But they all have one thing in common. No matter of size, design or ornamentation, they all have Bluebonnets growing wild at their every entrance and around every fence and pole. They grow wild. 

Always On Liberty - Harley Davidson Texas Ranch

What was only a few-mile loop, I made into an all-day ride. Stopping every few hundred yards, I’d take it all in and of course, take a million more photos. Because it’s a place I’ll visit only once and a place I want to share like here in our blog.

Always On Liberty - Texas Hill Country Bluebonnets

 

There’ small hill that overlooks the valley below. It literally looks like a small lake or pond reflecting the blue sky above. But instead, that blue is the millions of Texas Bluebonnets.

Always On Liberty - Fields of Bluebonnets

I couldn’t help taking photos of some interesting native Prickly Pear Cactus amidst the Bluebonnets alongside the road. Each has it’s place and funny, how each doesn’t discriminate the other. I hope you enjoy the following nature shots I found on my journey.

…and of course, some other native Texas wildflowers.

Check out these perfectly-shaped White Poppies basking in the sunshine.

 

But still, the Texas Bluebonnets steal the show! Because they’re everywhere!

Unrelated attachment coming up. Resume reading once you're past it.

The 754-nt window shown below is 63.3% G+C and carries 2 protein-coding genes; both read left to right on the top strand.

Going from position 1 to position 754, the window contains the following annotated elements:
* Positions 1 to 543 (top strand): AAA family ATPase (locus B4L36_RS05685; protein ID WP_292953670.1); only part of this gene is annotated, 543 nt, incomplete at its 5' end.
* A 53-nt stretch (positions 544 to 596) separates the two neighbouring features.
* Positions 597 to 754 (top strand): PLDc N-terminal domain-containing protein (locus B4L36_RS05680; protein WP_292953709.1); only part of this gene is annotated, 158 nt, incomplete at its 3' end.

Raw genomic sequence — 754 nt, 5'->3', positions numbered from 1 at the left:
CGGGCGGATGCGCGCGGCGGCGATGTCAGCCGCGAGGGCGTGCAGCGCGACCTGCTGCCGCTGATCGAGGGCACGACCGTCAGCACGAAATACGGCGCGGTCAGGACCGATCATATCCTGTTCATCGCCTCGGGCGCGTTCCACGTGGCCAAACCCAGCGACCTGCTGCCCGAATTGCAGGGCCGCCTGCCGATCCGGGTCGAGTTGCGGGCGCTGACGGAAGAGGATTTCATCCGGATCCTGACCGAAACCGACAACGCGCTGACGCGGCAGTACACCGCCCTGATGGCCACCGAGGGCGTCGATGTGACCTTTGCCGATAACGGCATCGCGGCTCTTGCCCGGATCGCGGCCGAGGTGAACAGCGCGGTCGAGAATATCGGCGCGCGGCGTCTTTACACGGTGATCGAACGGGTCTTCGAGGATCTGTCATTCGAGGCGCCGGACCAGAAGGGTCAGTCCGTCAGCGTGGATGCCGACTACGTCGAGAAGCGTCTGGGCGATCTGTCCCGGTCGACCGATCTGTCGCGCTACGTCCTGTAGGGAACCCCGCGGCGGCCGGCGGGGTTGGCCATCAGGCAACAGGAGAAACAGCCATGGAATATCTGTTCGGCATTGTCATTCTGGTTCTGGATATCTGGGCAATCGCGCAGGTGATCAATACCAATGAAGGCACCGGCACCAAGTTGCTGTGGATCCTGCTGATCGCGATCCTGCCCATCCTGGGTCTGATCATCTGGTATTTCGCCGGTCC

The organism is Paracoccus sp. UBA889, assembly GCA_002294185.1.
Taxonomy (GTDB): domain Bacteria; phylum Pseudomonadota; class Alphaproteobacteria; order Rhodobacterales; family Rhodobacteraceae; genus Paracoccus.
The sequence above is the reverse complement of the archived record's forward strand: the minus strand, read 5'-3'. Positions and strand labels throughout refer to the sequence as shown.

After taking what seems to be a zillion photos, I noticed my shadow was on the other side of me which meant I was on the other side of noon. I needed to make some headway getting back to Castroville before sunset. Hill Country is also known for big game animals and loose ranch livestock as well. And some are way too big to contend with while riding a motorcycle. 

Livestock heaven!

I didn’t get a few hundred yards further down the Willow City Loop and this happened. This big heifer cow literally bolted right in front of me to get to the creek bed on the other side of the road. Another reason to drive or ride slow on this road.

I actually giggled to myself thinking, “whew, those large critters start tormenting motorists early.” My Harley’s engine must have spooked her to bolt like that. This was my gentle reminder that this road IS on ranch land.